How Are Children Legally Protected

 Tep Punloeu

By Tep Punloeu, Associate Dean for College of Law

Many states recognized a need to protect children, which resulted in the United Nations Convention of the Rights of the Child in 1989. This convention is a “legally binding instrument” that outlines the rights of people under 18. Children need special protection and have particular needs and vulnerabilities, so the Convention aims to protect children from neglect, exploitation and abuse. Specifically, the Convention is a universally agreed set of standards and obligations which recognizes the different legal systems and cultural traditions around the world. The standards focus on respect for the dignity and worth of each individual child, regardless of race, color, gender, language, religion, wealth, birth or ability.

The above-mentioned convention has been widely ratified and established four core principles for the states: “non-discrimination; devotion to the best interests of the child; the right to life, survival and development; and respect for the views of the child.” However, children still suffer from poverty, homelessness, abuse, neglect, preventable disease, inequitable access to education, and justice systems that do not recognize their special needs. These are problems that occur to some extent in all countries.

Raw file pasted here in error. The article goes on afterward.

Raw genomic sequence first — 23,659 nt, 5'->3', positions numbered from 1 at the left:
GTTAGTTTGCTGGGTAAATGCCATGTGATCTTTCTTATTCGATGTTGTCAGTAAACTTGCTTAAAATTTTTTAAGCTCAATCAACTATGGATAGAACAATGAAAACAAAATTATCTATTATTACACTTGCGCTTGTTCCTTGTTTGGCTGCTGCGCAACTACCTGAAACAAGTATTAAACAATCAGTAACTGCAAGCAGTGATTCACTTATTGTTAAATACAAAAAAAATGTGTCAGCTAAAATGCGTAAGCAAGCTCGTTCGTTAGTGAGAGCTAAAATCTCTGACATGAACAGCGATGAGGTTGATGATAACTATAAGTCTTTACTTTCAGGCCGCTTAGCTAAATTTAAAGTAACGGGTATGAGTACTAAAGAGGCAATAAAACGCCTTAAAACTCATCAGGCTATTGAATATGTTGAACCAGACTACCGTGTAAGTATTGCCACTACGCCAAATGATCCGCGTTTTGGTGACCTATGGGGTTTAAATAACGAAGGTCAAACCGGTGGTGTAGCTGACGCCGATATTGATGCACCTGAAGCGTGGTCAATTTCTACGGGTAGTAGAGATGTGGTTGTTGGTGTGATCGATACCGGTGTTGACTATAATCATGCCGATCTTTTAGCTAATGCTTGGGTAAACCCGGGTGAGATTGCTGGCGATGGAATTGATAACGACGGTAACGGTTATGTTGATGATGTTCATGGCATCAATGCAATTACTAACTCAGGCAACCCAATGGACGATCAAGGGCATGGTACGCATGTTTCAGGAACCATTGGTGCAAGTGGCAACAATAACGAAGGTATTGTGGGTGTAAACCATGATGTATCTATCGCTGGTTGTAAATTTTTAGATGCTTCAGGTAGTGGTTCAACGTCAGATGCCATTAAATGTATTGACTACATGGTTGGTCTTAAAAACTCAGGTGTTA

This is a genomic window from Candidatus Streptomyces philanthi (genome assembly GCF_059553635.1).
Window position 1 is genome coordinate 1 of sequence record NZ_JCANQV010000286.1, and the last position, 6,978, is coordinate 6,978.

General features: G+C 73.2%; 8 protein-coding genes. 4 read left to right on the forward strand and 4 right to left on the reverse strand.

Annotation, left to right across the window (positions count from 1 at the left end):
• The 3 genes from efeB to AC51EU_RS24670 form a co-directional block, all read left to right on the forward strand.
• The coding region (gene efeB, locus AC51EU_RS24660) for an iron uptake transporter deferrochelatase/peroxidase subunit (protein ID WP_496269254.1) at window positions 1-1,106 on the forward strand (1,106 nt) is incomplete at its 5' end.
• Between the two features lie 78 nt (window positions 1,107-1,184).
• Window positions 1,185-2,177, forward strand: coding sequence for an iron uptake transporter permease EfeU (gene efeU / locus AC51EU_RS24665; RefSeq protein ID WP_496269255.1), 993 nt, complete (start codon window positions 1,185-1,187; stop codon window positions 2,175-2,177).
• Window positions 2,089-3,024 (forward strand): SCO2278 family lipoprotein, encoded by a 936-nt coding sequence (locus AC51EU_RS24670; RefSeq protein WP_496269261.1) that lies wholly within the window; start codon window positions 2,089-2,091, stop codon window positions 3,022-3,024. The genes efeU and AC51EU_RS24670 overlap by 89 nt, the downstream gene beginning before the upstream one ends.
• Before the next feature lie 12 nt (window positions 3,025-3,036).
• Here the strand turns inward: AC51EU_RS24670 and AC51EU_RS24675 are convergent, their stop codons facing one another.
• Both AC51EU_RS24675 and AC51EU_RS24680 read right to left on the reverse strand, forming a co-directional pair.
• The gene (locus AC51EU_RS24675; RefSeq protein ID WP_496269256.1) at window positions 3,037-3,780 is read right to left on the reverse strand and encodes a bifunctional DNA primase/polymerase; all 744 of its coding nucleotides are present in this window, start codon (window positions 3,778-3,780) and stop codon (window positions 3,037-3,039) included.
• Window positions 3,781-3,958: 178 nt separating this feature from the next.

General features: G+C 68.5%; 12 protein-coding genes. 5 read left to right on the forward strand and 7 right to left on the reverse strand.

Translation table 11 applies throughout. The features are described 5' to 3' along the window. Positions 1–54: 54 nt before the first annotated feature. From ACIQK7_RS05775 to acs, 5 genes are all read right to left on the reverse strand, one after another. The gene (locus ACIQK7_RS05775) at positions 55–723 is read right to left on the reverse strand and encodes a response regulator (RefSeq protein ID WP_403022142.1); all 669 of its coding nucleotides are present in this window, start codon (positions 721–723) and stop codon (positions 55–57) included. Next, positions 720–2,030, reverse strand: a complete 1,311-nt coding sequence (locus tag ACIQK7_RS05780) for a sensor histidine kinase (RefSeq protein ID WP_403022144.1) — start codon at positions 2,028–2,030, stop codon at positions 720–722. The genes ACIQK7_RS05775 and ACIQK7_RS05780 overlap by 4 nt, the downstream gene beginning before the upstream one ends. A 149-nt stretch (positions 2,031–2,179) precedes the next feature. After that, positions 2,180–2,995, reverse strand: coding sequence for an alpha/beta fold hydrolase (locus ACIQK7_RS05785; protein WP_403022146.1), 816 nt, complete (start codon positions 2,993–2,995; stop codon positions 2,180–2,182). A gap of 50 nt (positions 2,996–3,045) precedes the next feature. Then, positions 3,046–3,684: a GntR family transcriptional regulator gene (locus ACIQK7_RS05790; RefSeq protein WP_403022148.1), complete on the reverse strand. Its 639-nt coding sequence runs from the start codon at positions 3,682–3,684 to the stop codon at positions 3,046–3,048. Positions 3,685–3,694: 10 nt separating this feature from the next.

To meet the commitments of this convention, the Kingdom of Cambodia has clearly expressed the principles in Cambodia’s Constitution and adopted various laws and regulations to benefit Cambodian children. In fact, this is not only a commitment from the government. People at all levels and all institutions should try to uphold children’s rights, including families, schools, and other groups that provide services for children in our country.

In this regard, we have seen a lot of international organizations, NGOs, and civil society groups that have been actively involved in a variety of work dedicated to children’s rights. For example, we had a three-day training course delivered by professional educators from the UK’s Children Exploitation and Online Protection Center (CEOP). This event was conducted in Phnom Penh, from October 20-22, 2010.

The University of Cambodia offers various courses related to human rights, such as Intentional Human Rights, Sociology of Human Rights, and Human Rights and Global Justice. In addition, it also offers several courses focused on this in relation to law, such as Introduction to Law, Constitutional Law, Labor Law, and International Law.